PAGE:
Determining whether you should move on from your job isn’t always an easy decision, but sometimes it’s a necessary choice to make.
Sometimes feeling content with your job is just not enough, and having negative feelings toward your workplace can often lead to added stress and anxiety, which can deteriorate your health.
In the past, choosing one career to stick with for the next 40 years until you retired was the status quo, but not anymore.
A recent CNN article indicated that most people will switch employers at least 4 times by the time they are 32.
I don’t think they were referring to the range of part-time jobs college students have, either.
These days, it’s perfectly normal to want to move away from your current job in hopes of finding a better option, switch career paths, or strike out on your own and start a business.
Here are 6 key signs that indicate it may be time to move on from your current job.
1. Your Full Potential Isn’t Being Utilized
If your job is no longer challenging you in a healthy way, and you can’t utilize the skills you have, it may start to become boring. A boring job seems like a complete waste because you probably aren’t learning or growing, which can lead to a lack of fulfillment.
I once had a super boring job that I held onto for three years. Months before I quit, I started to dread going into work because I knew it would be boring and I wasn’t learning anything new. There were no opportunities to attend conferences or training, and I felt like my time and potential were both being wasted.
If you have other skills you’d like to utilize and things you’d like to learn that your current job doesn’t provide, you might be better off in another position that might even offer a better salary.
2. You Begin to Lack Passion for What You Do
Have your interests changed since you landed your job? Do you have other passions and ideas for your career? Being stuck in a job you are no longer passionate about can be stifling to your creativity and your happiness.
The best thing you can do if you feel you are lacking passion for your work is to see if you can change your job title within the company, or take on other roles and responsibilities to see if you would like to do something else instead.
Additionally, you can always start working on a side hustle outside of your main job so you can determine if there are other ways to earn money that make you feel more fulfilled.
3. You Don’t Receive Any Feedback
If you don’t receive any feedback from your manager or supervisor, it will be tough to grow and improve professionally. Also, working without any direction is tough, and you’ll never know if you are doing your job correctly, which could come back to bite you later down the line.
If your superiors don’t take the time to invest in your professional growth by offering you advice, feedback, or a regular performance review, this may be a red flag that you probably won’t be able to move forward professionally with that employer, and you may want to start looking elsewhere for employment.Do you think it's time for you to move on from your current job? Here are 6 signs you should Click To Tweet
4. There is No Room for Growth
Speaking of growing professionally, you should always be able to look for growth opportunities whether it’s a promotion, pay raise, etc. I’ve had some jobs where I knew my stay would only be temporary because I saw no future for myself there.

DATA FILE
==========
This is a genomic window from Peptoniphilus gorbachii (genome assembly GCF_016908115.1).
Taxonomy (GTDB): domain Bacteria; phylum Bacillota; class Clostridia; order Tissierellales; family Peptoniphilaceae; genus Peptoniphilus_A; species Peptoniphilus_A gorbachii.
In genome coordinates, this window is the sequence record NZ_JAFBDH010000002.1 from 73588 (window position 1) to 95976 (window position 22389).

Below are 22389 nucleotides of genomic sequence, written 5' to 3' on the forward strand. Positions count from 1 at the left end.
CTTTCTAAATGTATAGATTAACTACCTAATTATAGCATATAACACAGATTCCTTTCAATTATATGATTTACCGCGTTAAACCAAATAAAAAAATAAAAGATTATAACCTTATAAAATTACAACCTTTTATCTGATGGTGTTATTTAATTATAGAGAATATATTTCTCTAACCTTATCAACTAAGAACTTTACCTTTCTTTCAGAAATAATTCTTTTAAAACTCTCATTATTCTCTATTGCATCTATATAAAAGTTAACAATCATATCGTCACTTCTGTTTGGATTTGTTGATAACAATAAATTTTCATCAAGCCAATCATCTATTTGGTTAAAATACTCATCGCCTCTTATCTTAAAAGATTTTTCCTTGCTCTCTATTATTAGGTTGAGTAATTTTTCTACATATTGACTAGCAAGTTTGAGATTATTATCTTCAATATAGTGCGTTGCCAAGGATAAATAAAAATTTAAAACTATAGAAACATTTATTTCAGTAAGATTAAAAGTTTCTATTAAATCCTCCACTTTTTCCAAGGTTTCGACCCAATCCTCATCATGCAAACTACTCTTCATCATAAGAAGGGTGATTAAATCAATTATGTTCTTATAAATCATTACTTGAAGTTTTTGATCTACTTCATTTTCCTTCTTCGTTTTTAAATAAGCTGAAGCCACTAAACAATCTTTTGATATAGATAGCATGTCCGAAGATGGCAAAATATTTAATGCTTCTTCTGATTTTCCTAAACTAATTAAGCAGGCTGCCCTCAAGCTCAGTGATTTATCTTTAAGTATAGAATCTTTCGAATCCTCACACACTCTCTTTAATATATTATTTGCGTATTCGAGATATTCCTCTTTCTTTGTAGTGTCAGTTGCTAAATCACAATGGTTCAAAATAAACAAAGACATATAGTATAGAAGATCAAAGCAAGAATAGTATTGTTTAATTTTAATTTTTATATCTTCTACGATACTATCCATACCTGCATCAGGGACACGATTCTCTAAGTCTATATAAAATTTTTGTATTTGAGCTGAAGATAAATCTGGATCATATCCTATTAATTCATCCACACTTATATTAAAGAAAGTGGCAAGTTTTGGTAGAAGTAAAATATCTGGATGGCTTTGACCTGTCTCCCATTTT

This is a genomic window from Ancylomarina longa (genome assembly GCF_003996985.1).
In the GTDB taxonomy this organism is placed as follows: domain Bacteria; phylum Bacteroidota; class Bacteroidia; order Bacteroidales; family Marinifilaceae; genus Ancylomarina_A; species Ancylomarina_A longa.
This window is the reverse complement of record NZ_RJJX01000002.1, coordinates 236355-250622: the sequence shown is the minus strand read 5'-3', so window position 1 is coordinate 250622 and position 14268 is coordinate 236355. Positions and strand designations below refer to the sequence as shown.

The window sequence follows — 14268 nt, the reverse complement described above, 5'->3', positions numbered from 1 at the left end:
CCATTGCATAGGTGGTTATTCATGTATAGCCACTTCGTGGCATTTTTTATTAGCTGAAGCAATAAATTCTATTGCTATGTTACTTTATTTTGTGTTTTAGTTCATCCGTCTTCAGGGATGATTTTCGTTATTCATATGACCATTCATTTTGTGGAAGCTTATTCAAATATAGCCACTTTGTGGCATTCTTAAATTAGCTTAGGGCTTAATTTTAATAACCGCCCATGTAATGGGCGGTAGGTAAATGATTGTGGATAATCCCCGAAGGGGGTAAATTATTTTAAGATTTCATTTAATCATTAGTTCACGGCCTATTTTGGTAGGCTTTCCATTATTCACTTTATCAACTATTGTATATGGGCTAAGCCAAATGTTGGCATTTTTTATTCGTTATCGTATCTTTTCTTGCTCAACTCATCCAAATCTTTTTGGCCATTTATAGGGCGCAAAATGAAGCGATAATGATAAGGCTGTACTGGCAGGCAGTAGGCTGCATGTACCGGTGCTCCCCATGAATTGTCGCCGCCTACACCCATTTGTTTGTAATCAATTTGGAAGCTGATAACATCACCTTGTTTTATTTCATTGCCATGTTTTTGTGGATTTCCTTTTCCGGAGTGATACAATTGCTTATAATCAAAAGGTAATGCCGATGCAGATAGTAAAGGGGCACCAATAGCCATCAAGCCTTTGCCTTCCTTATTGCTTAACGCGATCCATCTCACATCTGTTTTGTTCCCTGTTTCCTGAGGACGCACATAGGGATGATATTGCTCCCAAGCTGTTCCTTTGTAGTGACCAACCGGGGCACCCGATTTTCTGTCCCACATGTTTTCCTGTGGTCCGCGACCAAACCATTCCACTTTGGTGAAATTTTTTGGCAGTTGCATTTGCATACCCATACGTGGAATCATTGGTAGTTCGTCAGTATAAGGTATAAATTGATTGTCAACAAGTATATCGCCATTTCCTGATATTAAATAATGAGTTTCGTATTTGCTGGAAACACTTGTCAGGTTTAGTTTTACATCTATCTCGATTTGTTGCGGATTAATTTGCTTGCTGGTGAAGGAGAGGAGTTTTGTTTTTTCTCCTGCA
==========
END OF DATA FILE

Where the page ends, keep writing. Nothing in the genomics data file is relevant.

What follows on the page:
If you haven’t received a decent raise for a while, and there are no higher position to consider in the future, there will come a time when you’ll have to determine what your future will be and whether or not you should move on.
5. There is No Work-Life Balance
Work-life balance is a must if you crave longevity in your career. It’s important to be able to separate work from your personal life and avoid getting burnt out.
If your employer frowns upon people who take paid time off, implies that you should work outside of your regular hours, or always pushes overtime and fails to implement a welcoming company culture, you may have a very lackluster work-life balance.
Even if the money you’re earning is good, you should consider your happiness and mental health, too. It’s important to have enough time to have a life outside of work and take care of other responsibilities. Sooner or later, even the most enthusiastic workaholics get tired.
6. A Better Opportunity Comes Along
Even if your job is going perfectly fine, you may not be able to resist a good offer when it comes along. Maybe a recruiter reaches out to you with another opportunity that provides you with the job description and pay raise you always wanted, or your side hustle takes off and starts to compete with the income from your day job.
A better opportunity is always a sign that you might want to move on from your current job in order to advance your career and embark on a new journey.
Considering Your Finances
If you’re experiencing one or more of these key signs, you may have quite a bit to think about when it comes to your professional future. Leaving a job can be scary, especially from a financial perspective.
It’s important to make sure all your ducks are in a row financially before you leave your job to pursue another opportunity. Even if you secured a higher-paying position, there is no guarantee you will love it and stick around, so it’s best to prepare your finances ahead of time.
Make sure you have a large emergency fund and save regularly. Also, make sure there is no lapse in your benefits (especially insurance) if you are switching employers. Don’t forget to adjust your budget to your income and cut out expenses you don’t need to ease your financial burden.
Have you ever left a job after realizing any of these key signs? How did you move forward?